It’s hard to say for sure but whenever I’ve looked into Cooney with any depth, I’ve seen a decent player with decent fundamentals that is completely buffed by an astonishing scoring record. Seriously, it’s outstanding.

Cooney has scored 25 tries for Ulster in his 85 games since signing in 2017/18. For context, Cheslin Kolbe scored 31 tries for Toulouse in 82 games in the same period.

What about the stuff outside of penalties, tries and conversions? Cooney is good here, sure, but not on Murray’s level consistently when it comes to pass accuracy, tactical kicking or decision making.

Since Murray signed his new deal in 2018/19, I would argue that he has not dropped off a cliff performance-wise – as some suggest – but his try-scoring certainly has. Between 2014/15 and 2017/18, Conor Murray scored an average of 7 tries a season. In 2017/18, right before signing his new deal, Murray scored nine tries in all competitions. Since 2017/18, Murray has scored an average of 2 tries a season which, like it or not, affects the perception of his performances as an individual if the collective performance of the team is also reduced.

Has Murray’s passing degraded? Not really. Has his decision making and execution degraded? Not precipitously no, certainly not to the level that you’d be concerned about anyway. Has his kicking degraded? Absolutely not, although the public perception of box kicking, in general, has never been lower so just how good and consistent Murray is at this area of the game isn’t really recognised.

It’s a bit like praising a guy for being able to throw a ball of paper at your head from the back of a classroom ten times in a row without missing. It’s impressive, yes, but you don’t like it so you don’t want to encourage it.

Murray’s tactical kicking and his willingness to take on the responsibility of kicking 10+ times a game if needs be and to do it with real accuracy – be it as a contestable or straight exit – is what marks him out as a modern great, and what differentiates him from his challengers in Ireland over the years like Boss and Reddan midway through the decade and Luke McGrath and Kieran Marmion in recent years.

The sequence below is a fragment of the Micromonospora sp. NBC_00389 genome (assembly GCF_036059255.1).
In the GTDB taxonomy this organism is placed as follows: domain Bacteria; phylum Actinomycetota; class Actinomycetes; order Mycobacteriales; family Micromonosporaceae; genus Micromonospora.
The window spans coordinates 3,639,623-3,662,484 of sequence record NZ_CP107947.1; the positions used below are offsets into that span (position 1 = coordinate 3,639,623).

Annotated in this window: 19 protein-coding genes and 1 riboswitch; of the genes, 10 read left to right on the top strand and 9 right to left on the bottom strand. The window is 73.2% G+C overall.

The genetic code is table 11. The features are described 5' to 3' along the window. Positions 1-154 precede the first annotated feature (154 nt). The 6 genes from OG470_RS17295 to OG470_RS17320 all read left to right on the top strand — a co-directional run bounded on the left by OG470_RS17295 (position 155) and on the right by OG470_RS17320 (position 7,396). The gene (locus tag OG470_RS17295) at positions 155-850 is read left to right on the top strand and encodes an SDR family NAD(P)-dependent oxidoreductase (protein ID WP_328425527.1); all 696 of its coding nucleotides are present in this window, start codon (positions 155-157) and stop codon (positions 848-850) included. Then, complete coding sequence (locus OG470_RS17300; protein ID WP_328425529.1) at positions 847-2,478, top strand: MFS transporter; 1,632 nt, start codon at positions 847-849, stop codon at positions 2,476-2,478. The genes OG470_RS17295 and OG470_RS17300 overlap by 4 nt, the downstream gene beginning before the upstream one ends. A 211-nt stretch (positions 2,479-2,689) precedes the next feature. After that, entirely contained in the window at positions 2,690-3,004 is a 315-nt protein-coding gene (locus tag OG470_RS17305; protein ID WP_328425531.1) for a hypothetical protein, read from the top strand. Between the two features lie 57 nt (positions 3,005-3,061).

If you have a scrumhalf who can kick as well as Conor Murray, you have a method of pressurising the opposition on any possession inside your half and advancing the ball accurately up the field. In the modern game, this is an incredibly valuable skill and Murray is one of the best players in the world at executing it.

This is all while being a player capable of defending effectively anywhere in the primary line.

The question for the IRFU is this – can they afford to retain Murray on anything close to the terms he is currently signed on?

If we take it that Murray is on close to €800k a year when you factor in stuff like performance bonuses, sponsor deals, etc, his renewal couldn’t come at a more difficult time for the IRFU, who will also be looking to negotiate with Tadhg Furlong on a deal that could be close to the same terms if they can come to terms. If Johnny Sexton is looking to play on for another year that could also be a relatively expensive central deal to negotiate. This is all in an environment where the union have to cut costs again in the hoped-for aftermath of the pandemic.

If Murray would take a €200k/€300k reduction per annum, would he be worth signing on a one-year deal to take him up to 33 years of age and the 2023 World Cup? Should he even take that kind of cut when he could have his pick of clubs elsewhere in Europe who could pay him marquee wages close to (or maybe even above) what he was on?

This is the balancing act that the IRFU will have to walk this year.

It’s easy to fall into the trap of thinking Murray is on the path to being washed up after a disappointing Lions tour (from a selection perspective) but he’s comfortably one of the best scrumhalves playing the game right now and his perception outside Ireland is of a world-class player. Think Ruan Pienaar joining Ulster – that’s the type of signing Conor Murray would be for anyone other than Munster.